GPS traffic w/o data $$

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David Lesher

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May 25, 2019, 1:05:21 PM5/25/19
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I recall someone owning a GPS that got its traffic data via a FM
subcarrier or similar; it did not require cell-phone data.

Do such still exist in the marketplace?


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Joe Makowiec

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May 26, 2019, 6:43:07 AM5/26/19
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On 25 May 2019 in sci.geo.satellite-nav, David Lesher wrote:

> I recall someone owning a GPS that got its traffic data via a FM
> subcarrier or similar; it did not require cell-phone data.
>
> Do such still exist in the marketplace?

Today on Garmin's website; also three others:

https://buy.garmin.com/en-US/US/p/669167

On sale, which may mean that they're end-of-life.

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David Lesher

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May 26, 2019, 8:18:48 PM5/26/19
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Joe Makowiec <mako...@invalid.invalid> writes:

>On 25 May 2019 in sci.geo.satellite-nav, David Lesher wrote:

>> I recall someone owning a GPS that got its traffic data via a FM
>> subcarrier or similar; it did not require cell-phone data.
>>
>> Do such still exist in the marketplace?

>Today on Garmin's website; also three others:

>https://buy.garmin.com/en-US/US/p/669167

>On sale, which may mean that they're end-of-life.

I am finding Garmin's website so confusing I may give up.
Units with T for Traffic don't have Traffic until you ALSO
buy the receiver cable. Unless the unit has an internal receiver.
(or it's Tuesday, and you're sitting at the dealer's right...)

Their solution to this maze is <https://support.garmin.com/en-US/?faq=i34WV8maJa11t7iwvYnz18&searchQuery=north%20america%20traffic&searchType=noProduct>
which lets you look at the color of the power cable you got when you bought it!
That hardly helps when trying to select a model to purchase.

danny burstein

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May 26, 2019, 9:04:08 PM5/26/19
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In <qcfad7$l83$1...@reader2.panix.com> David Lesher <wb8...@panix.com> writes:

>I am finding Garmin's website so confusing I may give up.
>Units with T for Traffic don't have Traffic until you ALSO
>buy the receiver cable. Unless the unit has an internal receiver.
>(or it's Tuesday, and you're sitting at the dealer's right...)

hey, did you check the e-mail I sent you?



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Alan Browne

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Jun 1, 2019, 11:17:21 AM6/1/19
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On 2019-05-25 13:05, David Lesher wrote:
> I recall someone owning a GPS that got its traffic data via a FM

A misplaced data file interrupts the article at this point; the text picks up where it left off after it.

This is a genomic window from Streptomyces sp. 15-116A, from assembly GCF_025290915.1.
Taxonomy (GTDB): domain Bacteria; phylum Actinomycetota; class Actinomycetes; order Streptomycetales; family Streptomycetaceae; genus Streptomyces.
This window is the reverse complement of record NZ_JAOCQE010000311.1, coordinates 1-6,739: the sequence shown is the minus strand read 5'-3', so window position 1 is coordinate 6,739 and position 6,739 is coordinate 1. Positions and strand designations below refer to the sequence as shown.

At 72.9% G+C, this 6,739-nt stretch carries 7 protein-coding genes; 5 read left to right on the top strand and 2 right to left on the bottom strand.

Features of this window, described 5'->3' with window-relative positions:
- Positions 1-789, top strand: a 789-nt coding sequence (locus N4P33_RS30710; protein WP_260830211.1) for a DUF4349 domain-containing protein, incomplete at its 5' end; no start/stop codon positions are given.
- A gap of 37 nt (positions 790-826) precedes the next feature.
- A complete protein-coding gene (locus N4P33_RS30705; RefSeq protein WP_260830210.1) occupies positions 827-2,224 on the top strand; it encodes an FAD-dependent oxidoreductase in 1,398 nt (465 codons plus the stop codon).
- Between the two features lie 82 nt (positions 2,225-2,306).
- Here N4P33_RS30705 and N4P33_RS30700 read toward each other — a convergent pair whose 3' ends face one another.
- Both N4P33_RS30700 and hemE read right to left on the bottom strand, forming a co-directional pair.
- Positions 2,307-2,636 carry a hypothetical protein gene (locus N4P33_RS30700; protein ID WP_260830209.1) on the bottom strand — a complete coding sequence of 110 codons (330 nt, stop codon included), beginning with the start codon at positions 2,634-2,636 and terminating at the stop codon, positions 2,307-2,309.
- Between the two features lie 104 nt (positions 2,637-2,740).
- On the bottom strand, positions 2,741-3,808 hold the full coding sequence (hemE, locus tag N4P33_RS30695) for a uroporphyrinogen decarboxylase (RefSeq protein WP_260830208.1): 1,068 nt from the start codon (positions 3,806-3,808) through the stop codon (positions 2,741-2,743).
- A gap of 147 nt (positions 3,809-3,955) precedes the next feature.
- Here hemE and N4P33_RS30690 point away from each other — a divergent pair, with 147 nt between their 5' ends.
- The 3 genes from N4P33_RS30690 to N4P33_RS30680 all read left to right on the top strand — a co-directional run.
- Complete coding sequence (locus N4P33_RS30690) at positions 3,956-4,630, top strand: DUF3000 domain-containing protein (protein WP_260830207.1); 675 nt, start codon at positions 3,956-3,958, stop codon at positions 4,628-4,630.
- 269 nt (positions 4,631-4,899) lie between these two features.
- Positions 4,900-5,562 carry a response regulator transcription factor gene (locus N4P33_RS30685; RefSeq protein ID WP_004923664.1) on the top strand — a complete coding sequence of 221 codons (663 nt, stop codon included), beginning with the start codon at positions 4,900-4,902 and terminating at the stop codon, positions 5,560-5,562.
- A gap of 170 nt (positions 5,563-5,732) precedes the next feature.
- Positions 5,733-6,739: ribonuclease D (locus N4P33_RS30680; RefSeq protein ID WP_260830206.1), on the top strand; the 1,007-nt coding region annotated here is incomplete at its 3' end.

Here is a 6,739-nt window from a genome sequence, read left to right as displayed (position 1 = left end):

> subcarrier or similar; it did not require cell-phone data.
>
> Do such still exist in the marketplace?

My reply will not satisfy you, but I'm writing it ... because.

I bought a Garmin something or other last summer and it bluetooth
connected to my iPhone and received traffic data that way (cell). Some
set up required but no big deal. (And there was a cable option for a
radio receiver too, IIRC). I have no issue with this since cell data is
so cheap these days.

In the disclaimers was a condition that Garmin could not guarantee the
service (traffic, etc.) into the future.

All that to say, even with the radio channel there's no guarantee that
Garmin will issue the data in the future - or anyone else - whether via
cell or FM radio.

(Skip to AAAAA below if you find this tl;dr at this point)

In the end I was quite dissatisfied with the Garmin user interface and
very slow to enter addresses for destinations (you would start with a
street name and it would start to list as many as it could find in a
certain radius and not allow you to add more specifics. Really crappy
interface - And I'm coming from TomTom!).

So I returned the Garmin and suffered my aging TomTom some more while
looking for a new car GPS... I was even considering ... gasp! another
TomTom.

EOW Rollover occurred early April and the TomTom never worked well after
that. A reset got the receiver going again but ETA got screwed... IAC
had been 5 years that I couldn't update maps anymore.

I put off buying a new unit of any kind and as I was looking to a new
car, that would be the deciding factor.

AAAAA

2019 Honda Accord LX. Apple CarPlay. No more independent GPS...
I can use Apple Maps, Google Maps, Waze - all with traffic, etc.
Beautiful large display, no sunlight readability issues. (It does crash
from time to time (Honda's display)). Yes, dependent on cell data - but
as mentioned above, that's ridiculously cheap these days.

(Google Maps are "nicer" (smooth, better presentation), but Apple Maps
is better integrated, less fuss to get a route going. Waze is
cartoonish - but provides more "along the route" info ahead of time).

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